We have posted about Twixtor before but today I was sent 2 great examples of it being put to use. Instead of simply slowing frames down, Twixtor actually can create as many frames as you like for super smooth ultra slo mo. Obviously nothing beats actually shooting at 1000fps but this program is quite good in most cases. We used it on every frame for the intro of The Wakeboard Studio Shoot. Check out the full post for a second video.
Everyone likes a good time lapse right? Well Philip Bloom just created one but it has a unique twist. Bloom’s video was created with 3 cameras shooting simultaneously outside of his hotel window. He shot with a 5DMII, T2i, and T3i all shooting towards different areas of the landscape at different focal lengths. Check out the full post to see the finished product.
Skateboard and snowboard companies have really been pushing their advertising budgets to the limits over the past decade. In the video below we can see exactly what goes into creating amazing 10 second clips of individual skateboard tricks in super slo mo. The concept is simple but actually making it happen is another story.
Allstate created a pretty clever advertising campaign for motorcycle insurance that showed super slow motion motorcycle wrecks without their riders. Their tag line is “Bikes never crash alone.” I think this ad makes a really strong statement without being gory. Check out the BTS below and the finished product in the full post.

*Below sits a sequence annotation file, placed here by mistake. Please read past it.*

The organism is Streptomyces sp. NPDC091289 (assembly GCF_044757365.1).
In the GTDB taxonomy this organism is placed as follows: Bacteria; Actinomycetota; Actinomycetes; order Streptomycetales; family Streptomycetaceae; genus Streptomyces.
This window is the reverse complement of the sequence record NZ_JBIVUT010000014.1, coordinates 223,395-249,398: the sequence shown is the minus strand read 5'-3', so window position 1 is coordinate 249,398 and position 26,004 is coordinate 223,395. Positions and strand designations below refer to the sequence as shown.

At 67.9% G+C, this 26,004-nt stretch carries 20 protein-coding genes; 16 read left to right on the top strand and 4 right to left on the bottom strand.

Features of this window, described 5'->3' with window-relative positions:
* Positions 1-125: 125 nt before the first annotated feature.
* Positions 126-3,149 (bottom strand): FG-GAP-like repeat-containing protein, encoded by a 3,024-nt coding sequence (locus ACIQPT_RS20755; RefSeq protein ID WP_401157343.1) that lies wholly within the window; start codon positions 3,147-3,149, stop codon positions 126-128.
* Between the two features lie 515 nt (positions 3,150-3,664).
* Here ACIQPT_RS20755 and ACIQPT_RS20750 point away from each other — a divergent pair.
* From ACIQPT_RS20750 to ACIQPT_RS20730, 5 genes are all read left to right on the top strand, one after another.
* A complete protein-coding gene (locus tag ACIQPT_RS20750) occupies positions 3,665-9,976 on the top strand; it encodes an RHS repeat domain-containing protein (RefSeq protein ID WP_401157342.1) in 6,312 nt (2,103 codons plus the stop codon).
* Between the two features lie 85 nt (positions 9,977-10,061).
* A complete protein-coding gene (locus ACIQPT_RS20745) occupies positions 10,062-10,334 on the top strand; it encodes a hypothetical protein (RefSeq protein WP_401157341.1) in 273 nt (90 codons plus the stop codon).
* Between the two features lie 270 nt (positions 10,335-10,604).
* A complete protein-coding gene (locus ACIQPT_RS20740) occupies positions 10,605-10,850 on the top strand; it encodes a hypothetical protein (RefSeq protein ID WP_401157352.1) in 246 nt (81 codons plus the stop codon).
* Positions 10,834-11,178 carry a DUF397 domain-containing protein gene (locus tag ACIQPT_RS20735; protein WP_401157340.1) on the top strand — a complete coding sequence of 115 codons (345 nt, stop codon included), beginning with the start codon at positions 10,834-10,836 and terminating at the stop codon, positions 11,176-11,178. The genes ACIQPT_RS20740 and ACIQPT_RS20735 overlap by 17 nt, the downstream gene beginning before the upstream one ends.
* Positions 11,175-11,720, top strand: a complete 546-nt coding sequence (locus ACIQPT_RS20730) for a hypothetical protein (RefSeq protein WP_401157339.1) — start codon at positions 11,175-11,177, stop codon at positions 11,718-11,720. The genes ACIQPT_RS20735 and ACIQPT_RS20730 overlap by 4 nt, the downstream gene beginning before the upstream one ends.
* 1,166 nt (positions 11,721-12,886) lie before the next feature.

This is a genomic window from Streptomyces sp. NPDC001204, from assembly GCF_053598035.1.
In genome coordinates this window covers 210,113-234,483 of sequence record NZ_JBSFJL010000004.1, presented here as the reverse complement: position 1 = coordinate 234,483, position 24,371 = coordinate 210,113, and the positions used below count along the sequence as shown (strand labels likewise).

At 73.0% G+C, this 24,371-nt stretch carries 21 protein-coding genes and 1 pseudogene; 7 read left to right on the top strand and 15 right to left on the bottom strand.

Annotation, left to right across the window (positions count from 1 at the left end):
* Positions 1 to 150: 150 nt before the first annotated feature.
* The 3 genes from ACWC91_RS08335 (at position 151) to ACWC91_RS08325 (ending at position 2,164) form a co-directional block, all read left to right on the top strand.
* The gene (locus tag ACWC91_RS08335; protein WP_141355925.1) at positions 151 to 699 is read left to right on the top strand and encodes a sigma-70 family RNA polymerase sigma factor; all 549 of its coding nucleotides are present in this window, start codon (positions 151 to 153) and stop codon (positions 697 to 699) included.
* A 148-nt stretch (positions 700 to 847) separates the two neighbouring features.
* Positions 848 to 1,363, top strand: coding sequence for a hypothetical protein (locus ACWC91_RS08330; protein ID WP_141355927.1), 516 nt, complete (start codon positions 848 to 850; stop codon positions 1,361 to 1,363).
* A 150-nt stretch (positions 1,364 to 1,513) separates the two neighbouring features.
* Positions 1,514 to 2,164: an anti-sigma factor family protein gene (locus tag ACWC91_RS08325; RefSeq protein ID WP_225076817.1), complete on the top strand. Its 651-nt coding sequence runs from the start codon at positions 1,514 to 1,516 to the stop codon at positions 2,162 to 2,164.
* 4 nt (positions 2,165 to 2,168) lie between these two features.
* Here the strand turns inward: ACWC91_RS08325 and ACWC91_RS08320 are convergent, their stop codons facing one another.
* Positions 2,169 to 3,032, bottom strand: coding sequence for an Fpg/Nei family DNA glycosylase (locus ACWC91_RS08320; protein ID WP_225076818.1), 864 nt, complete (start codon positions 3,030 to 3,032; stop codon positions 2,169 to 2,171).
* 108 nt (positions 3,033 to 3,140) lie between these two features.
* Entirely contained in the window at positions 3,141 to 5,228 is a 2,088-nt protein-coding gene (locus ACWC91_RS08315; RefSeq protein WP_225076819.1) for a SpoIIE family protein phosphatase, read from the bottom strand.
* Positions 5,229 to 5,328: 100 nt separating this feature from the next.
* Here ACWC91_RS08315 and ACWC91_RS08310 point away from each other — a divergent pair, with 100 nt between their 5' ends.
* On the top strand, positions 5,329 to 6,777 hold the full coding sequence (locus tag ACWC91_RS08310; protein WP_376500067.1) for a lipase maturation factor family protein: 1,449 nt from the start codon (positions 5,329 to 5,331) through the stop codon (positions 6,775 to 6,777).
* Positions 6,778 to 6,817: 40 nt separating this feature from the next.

If you’ve ever been hired to photograph an environmental portrait or a lifestyle image, most of the time your client is expecting a very natural looking image. Using too much flash will kill the mood and remove any sense of a natural environment. Matthew Jordan is no stranger around here, and we love his videos because he articulates his intentions well and tells why he does the setups he does. In this short and to the point video, Matthew talks about how he photographed a natural lifestyle portrait of Vanessa Williams with her daughter. Knowing how to pull off an image like this is an important tool to have in your bag of tricks and is a big money maker in the editorial and lifestyle market.
Novak Djokovic is currently ranked alongside the top tennis pros in the world. Only a crazy person would put his life and talent in jeopardy…but that is exactly what Head Tennis Racquets have done for their Untek IG Speed MP racquet commercial. The full commercial is really awesome with mysterious briefcases, seductive women, vintage prop planes, and music straight out of a Tarantino film. As far as I can tell there are no special effects here just lots of conjones by Novak and his tennis trainer.